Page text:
UNCs Williams remains noncommittal on White House visit

The potential of a White House visit by the Tar Heels became an issue last month, when coach Roy Wiliams took an unprovoked pot shot at President Donald Trumps excessive use of Twitter to express his opinions.

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UNC basketball coach Roy Williams cuts down the nets after his team's national championship victory against Gonzaga in the 2017 national championship game (Bob Donnan/USAToday Sports)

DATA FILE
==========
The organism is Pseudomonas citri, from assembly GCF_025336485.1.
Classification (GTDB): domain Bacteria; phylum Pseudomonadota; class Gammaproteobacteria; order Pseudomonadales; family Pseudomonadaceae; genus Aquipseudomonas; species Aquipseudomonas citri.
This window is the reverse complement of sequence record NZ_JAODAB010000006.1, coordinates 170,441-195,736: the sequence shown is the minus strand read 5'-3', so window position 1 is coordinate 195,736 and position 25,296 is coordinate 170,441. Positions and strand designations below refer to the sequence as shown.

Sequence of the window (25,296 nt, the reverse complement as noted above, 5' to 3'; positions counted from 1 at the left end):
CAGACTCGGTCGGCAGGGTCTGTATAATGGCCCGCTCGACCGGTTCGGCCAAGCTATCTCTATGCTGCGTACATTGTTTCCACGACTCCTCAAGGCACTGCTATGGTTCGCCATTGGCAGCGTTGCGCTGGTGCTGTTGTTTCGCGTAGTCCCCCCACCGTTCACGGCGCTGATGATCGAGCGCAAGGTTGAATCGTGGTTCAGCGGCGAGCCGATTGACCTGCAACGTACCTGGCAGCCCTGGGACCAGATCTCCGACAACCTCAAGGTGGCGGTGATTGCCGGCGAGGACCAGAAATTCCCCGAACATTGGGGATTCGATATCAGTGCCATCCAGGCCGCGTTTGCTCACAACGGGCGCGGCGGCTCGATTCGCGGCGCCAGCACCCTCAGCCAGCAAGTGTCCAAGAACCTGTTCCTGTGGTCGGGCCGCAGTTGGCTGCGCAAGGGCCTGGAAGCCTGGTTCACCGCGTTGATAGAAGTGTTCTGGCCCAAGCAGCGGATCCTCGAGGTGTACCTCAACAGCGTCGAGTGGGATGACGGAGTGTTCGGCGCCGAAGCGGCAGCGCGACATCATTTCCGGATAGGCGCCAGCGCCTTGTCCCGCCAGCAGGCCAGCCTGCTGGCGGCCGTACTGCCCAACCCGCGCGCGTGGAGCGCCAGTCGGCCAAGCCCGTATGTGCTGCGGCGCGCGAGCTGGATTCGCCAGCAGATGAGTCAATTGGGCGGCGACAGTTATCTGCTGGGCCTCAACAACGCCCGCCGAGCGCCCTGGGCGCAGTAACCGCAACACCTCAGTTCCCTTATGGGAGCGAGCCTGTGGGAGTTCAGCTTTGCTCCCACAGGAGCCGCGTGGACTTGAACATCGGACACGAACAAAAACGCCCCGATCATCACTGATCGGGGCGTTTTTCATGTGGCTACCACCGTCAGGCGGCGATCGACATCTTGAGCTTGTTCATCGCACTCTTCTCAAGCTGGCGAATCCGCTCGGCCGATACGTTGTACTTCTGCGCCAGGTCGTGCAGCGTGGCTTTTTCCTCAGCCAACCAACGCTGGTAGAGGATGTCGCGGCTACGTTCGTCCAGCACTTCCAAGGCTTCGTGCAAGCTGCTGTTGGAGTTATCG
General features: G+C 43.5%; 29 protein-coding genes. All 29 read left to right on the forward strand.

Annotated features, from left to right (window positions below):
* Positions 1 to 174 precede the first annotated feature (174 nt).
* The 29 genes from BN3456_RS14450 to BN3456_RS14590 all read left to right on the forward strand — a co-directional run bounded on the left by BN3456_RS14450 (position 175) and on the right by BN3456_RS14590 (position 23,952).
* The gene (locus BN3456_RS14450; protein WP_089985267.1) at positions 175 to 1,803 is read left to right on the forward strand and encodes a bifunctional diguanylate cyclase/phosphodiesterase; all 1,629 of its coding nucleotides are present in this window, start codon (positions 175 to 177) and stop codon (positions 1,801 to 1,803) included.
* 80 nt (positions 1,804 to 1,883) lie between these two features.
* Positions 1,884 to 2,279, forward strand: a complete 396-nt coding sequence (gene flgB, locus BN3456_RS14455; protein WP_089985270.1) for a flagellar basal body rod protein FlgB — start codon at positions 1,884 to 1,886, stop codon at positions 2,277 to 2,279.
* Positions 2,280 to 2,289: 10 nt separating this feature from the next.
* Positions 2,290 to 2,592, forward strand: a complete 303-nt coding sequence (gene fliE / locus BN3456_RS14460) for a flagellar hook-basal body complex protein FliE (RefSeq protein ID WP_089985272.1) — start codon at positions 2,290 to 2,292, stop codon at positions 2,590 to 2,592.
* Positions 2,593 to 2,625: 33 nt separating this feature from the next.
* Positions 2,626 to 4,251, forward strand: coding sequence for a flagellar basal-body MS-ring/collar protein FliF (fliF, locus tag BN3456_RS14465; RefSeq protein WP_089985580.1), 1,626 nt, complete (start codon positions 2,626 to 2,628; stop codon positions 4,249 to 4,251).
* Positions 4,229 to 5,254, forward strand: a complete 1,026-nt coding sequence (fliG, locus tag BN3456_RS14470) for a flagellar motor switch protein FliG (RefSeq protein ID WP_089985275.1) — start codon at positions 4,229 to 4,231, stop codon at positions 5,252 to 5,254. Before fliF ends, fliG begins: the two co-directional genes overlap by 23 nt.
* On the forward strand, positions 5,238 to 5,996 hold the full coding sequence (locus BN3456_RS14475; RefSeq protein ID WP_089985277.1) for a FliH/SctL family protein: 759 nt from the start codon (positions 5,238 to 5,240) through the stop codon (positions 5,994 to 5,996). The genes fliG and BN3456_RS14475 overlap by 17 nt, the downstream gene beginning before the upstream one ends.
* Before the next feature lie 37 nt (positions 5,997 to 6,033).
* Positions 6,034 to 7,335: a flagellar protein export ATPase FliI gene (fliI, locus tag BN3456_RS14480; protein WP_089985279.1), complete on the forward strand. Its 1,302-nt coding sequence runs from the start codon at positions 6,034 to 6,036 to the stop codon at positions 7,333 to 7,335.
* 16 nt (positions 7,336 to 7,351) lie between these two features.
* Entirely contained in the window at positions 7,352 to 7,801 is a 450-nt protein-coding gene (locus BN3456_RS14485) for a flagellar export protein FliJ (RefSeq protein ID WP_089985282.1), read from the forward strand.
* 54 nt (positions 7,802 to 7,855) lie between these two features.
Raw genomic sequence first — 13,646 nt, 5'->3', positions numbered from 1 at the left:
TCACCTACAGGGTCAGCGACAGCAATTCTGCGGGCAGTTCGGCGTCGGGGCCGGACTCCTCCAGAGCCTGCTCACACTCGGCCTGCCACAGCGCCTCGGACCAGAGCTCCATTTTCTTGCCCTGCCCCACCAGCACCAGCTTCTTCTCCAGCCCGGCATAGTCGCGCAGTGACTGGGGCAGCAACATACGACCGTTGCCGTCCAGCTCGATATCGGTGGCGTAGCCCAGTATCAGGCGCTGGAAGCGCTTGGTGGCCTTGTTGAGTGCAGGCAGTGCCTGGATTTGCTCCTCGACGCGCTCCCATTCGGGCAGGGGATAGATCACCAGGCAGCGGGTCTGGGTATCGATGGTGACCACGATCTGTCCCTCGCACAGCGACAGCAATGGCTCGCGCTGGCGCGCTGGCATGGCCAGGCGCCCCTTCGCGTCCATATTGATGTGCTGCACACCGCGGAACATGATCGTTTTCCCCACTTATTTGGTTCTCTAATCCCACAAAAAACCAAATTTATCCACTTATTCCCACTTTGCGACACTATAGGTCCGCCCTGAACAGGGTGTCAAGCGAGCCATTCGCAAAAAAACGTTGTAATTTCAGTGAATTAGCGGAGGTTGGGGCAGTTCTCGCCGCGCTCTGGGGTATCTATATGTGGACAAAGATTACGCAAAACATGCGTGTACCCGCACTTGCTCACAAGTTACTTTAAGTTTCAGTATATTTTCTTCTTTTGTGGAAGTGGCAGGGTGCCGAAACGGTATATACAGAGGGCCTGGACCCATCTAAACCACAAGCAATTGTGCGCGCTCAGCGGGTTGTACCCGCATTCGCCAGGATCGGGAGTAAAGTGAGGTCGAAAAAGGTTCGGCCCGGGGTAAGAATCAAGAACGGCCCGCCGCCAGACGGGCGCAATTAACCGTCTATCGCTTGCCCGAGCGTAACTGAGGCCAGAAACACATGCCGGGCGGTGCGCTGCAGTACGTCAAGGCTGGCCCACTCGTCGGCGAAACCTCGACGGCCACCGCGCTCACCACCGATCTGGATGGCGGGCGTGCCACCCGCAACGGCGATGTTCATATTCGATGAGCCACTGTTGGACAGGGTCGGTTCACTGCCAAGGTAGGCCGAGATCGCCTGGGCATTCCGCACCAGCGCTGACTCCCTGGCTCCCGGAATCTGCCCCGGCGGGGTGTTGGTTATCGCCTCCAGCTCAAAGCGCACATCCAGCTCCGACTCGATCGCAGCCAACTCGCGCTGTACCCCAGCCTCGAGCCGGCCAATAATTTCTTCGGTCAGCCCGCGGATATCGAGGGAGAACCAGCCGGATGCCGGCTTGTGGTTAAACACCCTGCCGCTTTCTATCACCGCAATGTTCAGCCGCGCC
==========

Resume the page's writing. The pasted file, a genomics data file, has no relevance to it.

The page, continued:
PHOENIX — North Carolina basketball coach Roy Williams hedged his bets earlier this week when asked if he would accept an invitation to the White House should his team win the national championship by saying that he didn’t want to jinx his team’s chances by taking about it.Monday, after his Tar Heels defeated Gonzaga 71-65 at University of Phoenix Stadium to secure that elusive title, Williams was just as noncommittal when posed with the question again.”You know, the office of the Presidency of the United States is the most fantastic place you can be, but let me think on it,” Williams said. “I don’t know if we’re going to get invited. I really don’t. But I know one thing, we’re putting up a nice banner in the Smith Center that’s hard to get.”The potential of a White House visit by the Tar Heels became an issue last month, when answering a question about the advantages of playing the ACC tournament in a major media market such as New York, Williams took an unprovoked pot shot at President Donald Trump’s excessive use of Twitter to express his opinions.”Now everybody has got social media, and we don’t need The New York Times to find out what in the dickens is going on in our country,” Williams said. “You know, our President tweets out more bull(bleep) than anybody I’ve ever seen.”We’ve got social media. In the old days, there’s no question it was the media capital of the world, but I’m not sure it is right now.”Trump has never responded to Williams’ comment as he sometimes does to negative statements made about him, so there’s no telling whether he will continue the tradition of Presidential visits for championship teams.Before the NCAA tournament began, he declined to fill out a bracket the way his predecessor Barack Obama did.Williams said that even if the Tar Heels don’t go to the White House, it wouldn’t necessarily be because of a political statement — using the first of his three national championship teams in 2005 as an example.”We won in ’05 and they invited us in September when they were doing a lot of teams,” the Hall of Fame coach said. “All my (players) were already at NBA training camps and two of them were in Europe, so we didn’t go in 2005 and we did go in 2009.”